- RECs should not be treated as equivalent to GHG offsets.
- The definition of a REC should be clearly established and consistently applied. A suggested definition would be the following: “A Renewable Energy Certificate (REC) is the unique and exclusive proof that one megawatt-hour of electricity has been generated from a qualified renewable resource connected to the grid.”
- It is inappropriate to treat RECs as an environmental commodity that conveys ownership of indirect “emission attributes” such as GHG emission reductions. OQI strongly recommends against the inclusion of indirect or derived “environmental attributes” or “benefits” in any definition of a REC, including those used in the various certificate tracking systems (e.g., Generation Attribute Tracking System [GATS] and Western Renewable Energy Generation Information System [WREGIS]).
- Purchasers of RECs should not make GHG emission reduction claims associated with the retirement of RECs.
In addition to the Pew Center on Global Climate Change, OQI members include The Climate Trust, Climate Action Reserve (formerly CCAR), Environmental Resources Trust/Winrock International, Greenhouse Gas Management Institute, and The Climate Group. OQI was founded in November 2007 to provide leadership on greenhouse gas offset policy and best practices. OQI is a collaborative, consensus-based effort that brings together the collective expertise of its six nonprofit member organizations.
Press Release - May 6, 2009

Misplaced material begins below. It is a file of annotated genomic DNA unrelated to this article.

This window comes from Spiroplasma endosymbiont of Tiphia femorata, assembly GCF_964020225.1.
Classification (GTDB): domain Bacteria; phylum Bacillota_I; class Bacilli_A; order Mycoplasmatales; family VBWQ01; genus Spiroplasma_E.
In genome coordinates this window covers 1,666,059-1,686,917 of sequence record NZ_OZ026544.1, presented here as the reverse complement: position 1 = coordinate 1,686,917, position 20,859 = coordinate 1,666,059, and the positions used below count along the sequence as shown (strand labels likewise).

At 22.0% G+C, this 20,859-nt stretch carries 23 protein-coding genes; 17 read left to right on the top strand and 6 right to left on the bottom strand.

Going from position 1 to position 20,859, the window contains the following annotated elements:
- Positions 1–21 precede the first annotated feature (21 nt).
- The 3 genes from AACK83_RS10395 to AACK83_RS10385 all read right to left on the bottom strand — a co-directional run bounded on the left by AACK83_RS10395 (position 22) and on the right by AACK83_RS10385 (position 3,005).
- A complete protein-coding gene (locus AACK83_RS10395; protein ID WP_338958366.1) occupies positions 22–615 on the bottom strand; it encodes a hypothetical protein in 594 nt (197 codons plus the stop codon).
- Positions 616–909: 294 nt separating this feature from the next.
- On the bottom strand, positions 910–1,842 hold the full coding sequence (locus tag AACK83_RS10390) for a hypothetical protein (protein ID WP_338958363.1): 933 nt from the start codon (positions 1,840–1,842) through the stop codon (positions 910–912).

Contact: Tom Steinfeldt, (703) 516-4146
PEW CENTER ANALYSIS PROJECTS MODEST COMPETITIVENESS IMPACTS
UNDER A U.S. GREENHOUSE GAS CAP-AND-TRADE PROGRAM
Report Outlines Policy Options to Ease Potential Impacts
on Energy-Intensive Manufacturers
Washington, DC – A close look at the historical relationship between energy prices and U.S. production and consumption of energy-intensive goods suggests that energy-intensive manufacturers are likely to face only modest “competitiveness” impacts under a U.S. greenhouse gas cap-and-trade program, according to a new analysis released today by the Pew Center on Global Climate Change.
The Pew Center study projects that U.S. energy-intensive manufacturing industries would on average lose 1 percent of their annual production to imports assuming a CO2 price of $15 per ton in the United States and no carbon price in other countries. Both the U.S. Energy Information Administration (EIA) and the Environmental Protection Agency (EPA) have projected CO2 prices of approximately $15 per ton under cap-and-trade programs proposed in Congress.
The authors conclude that the projected impacts can be addressed through policies targeted to energy-intensive sectors. They outline a range of policy options, including: compensating energy-intensive sectors covered by a mandatory cap for their regulatory costs; excluding those sectors from the cap-and-trade program; and using border adjustment measures to equalize costs for domestic and imported energy-intensive goods.